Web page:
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Quick take: European parliamentary elections
Talha Khan
Political Economist

The EU parliamentary elections over the weekend were fairly accurately predicted by the polls, with the centrist parties maintaining their majority in the European parliament. Current projections put the centrist coalition at over 410 seats, well above the 361 seats needed for a majority. The far right made gains (at the expense of the Greens and Liberals), especially in France, Germany and Italy and we are observing a greater impact from the elections in these countries (more on this below). 

Meanwhile, Ursula von der Leyen appears likely to secure another term as president of the European Commission, particularly as her centre-right European People’s Party (EPP) remains the largest party (and gained an increase in the share of the vote), although it should not yet be considered a done deal. 

Broad policy continuity with some policy shifts expected

The results of the elections are unlikely to bring about major shifts within the European Parliament itself, where the alliance of the three principal parties— conservatives, liberals, and socialists—retains a significant majority. Even considering the low voting cohesion in the European Parliament, the alliance’s majority is enough to make big decisions without seeking external support. That said, the rightward shift in the European Parliament, combined with the loss of support for the green parties, could lead to some policy shifts:

Tougher approach to migration, including agreements with other countries to control the influx of migrants.

Green energy mandates will face further delays and dilutions due to domestic political opposition. Net-zero carbon mandates have received a blow with the Greens losing their share and are also in conflict with other EU policy preferences, such as re-industrialisation and defence.

Possibly more strategic trade protectionism. While the incoming Parliament will back re-industrialisation plans, the lack of funding for subsidies comparable to the US and China and disagreements between member states will likely make European industrial policies less effective. To compensate, the EU may rely more on strategic trade protectionism.

EU elections will impact government stability across Europe

It is important to note that while initial concerns about a populist surge may have been exaggerated, the rise in the far right might reflect broader trends in European national politics and the election results are poised to have a more pronounced impact on domestic politics, particularly in France.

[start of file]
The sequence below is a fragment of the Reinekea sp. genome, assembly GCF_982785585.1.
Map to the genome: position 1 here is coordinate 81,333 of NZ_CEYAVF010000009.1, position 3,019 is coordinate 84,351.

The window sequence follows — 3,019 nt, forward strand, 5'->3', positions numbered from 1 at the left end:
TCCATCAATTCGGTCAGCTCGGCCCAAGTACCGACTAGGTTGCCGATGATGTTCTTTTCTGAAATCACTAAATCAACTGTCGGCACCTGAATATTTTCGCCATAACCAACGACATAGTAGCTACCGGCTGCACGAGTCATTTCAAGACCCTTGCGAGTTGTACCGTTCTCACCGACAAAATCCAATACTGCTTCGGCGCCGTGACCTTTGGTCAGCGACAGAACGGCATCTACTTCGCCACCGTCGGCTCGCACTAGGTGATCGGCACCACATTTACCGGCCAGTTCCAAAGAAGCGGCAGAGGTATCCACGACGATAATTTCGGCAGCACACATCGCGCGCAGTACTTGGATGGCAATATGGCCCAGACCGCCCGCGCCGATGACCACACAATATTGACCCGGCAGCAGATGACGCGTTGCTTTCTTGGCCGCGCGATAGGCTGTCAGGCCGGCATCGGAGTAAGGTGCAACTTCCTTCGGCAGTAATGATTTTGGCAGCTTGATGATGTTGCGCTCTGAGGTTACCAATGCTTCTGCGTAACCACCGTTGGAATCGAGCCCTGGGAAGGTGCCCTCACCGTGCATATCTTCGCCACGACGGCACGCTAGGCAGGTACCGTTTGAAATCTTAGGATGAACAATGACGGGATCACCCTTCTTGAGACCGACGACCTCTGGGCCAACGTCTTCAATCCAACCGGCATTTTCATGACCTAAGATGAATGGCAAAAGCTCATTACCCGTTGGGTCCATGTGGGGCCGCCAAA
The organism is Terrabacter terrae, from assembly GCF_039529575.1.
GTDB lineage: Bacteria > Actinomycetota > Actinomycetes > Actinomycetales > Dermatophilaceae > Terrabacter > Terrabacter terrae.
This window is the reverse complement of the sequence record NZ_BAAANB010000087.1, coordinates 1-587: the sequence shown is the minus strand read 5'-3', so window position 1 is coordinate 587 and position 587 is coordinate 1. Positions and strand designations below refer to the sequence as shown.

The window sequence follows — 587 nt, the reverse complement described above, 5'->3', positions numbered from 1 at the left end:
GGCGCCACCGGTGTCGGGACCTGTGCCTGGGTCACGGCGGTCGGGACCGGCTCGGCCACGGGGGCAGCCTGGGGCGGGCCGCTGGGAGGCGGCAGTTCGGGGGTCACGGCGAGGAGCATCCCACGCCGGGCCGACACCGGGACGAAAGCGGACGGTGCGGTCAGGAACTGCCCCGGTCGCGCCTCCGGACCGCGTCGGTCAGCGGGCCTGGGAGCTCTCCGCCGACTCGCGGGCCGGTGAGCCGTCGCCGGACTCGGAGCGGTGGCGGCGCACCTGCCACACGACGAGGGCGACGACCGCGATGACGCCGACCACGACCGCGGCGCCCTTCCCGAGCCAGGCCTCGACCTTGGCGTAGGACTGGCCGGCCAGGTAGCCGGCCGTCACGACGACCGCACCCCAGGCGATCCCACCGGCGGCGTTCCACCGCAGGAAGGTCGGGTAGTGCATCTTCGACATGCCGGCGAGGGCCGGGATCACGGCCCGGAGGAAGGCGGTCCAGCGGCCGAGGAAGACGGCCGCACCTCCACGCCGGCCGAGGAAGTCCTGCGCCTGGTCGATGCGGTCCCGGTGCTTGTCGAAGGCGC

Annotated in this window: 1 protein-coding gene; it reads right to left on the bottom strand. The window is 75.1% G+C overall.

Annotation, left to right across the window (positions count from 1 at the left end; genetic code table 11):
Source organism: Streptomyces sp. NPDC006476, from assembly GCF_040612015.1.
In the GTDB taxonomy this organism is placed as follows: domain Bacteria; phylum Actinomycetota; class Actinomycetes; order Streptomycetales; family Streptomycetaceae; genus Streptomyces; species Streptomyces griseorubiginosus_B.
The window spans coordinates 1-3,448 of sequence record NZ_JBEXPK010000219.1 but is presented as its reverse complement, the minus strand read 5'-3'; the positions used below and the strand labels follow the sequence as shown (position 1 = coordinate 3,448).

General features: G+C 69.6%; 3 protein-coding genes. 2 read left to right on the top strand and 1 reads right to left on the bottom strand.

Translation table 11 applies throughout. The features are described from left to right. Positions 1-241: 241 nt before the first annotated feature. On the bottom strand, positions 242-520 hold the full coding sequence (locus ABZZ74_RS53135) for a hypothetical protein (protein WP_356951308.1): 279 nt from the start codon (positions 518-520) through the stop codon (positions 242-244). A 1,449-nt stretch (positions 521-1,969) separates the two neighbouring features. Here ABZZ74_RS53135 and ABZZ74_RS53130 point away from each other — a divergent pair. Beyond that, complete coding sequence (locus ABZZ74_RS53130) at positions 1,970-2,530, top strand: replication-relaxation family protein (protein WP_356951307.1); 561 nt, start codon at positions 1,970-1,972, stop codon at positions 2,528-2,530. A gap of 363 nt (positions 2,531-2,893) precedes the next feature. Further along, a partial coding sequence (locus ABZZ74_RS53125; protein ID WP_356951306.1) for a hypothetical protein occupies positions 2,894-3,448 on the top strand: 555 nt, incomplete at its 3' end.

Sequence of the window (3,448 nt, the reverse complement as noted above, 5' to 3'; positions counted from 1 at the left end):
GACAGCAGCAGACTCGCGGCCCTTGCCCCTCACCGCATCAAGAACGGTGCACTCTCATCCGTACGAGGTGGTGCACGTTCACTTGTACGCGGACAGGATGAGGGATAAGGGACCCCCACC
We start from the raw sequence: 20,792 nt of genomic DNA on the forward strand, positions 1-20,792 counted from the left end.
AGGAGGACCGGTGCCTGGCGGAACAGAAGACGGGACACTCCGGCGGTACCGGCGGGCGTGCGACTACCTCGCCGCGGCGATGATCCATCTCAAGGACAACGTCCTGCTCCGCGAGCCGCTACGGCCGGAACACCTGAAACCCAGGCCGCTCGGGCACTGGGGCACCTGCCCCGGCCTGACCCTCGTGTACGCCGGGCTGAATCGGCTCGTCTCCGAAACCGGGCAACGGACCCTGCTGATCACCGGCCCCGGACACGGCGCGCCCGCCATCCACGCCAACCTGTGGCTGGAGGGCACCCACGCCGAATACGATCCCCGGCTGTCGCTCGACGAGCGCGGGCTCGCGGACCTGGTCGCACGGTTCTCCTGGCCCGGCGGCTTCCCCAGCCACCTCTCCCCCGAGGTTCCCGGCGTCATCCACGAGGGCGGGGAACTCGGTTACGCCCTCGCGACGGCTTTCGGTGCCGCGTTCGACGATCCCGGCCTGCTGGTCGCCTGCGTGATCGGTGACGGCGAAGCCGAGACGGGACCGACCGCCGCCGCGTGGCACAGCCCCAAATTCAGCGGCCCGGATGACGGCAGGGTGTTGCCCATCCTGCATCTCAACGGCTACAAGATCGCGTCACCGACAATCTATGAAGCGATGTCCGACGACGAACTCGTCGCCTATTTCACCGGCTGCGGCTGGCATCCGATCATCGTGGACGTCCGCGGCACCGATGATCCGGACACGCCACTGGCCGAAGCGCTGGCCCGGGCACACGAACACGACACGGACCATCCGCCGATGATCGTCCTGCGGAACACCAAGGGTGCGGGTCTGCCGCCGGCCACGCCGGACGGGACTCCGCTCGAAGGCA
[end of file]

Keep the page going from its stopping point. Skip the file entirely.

In France, Following the publication of the results, President Macron announced snap parliamentary elections for the National Assembly on 30 June for the first round and 7 July for the second round. Marine Le Pen's farright party secured a significant increase from 2019, and more than twice the votes for Macron's party, representing a setback for Macron's reputation and his pro-European Union position. 

While national election outcomes may differ from the EU parliament vote, with only three weeks until the first round, a substantial shift in the voting landscape isn't assured. Moreover, the last snap vote in 1997 resulted in a loss of majority for President Chirac, indicating that calling an election may not necessarily alter voting patterns. This could lead to changes in the French government, potentially having broader economic and political repercussions. 

In Germany, the weak performance of Chancellor Scholz's centre-left party, marking its lowest national election result since 1949, along with the rise in votes for the far-right, may pose challenges to the already fragile coalition government. The election outcome may complicate the ongoing negotiations for the 2025 budget, as the governing parties could show less inclination to compromise. 

In Italy, the strong victory for Meloni’s Brothers of Italy should allow her to consolidate her hold further but it could also create tensions within her coalition. Meloni's challenge will be to complete her gradual shift to the moderate centre-right by joining the electoral coalition for the Commission President without provoking a backlash from her radical right party base and allies. 

Talha Khan covers the euro zone and broader political issues as a political economist. Talha has 14 years of industry experience. He holds a master's in international political economy from the London School of Economics and a bachelor's in economics and political science from Macalester College.

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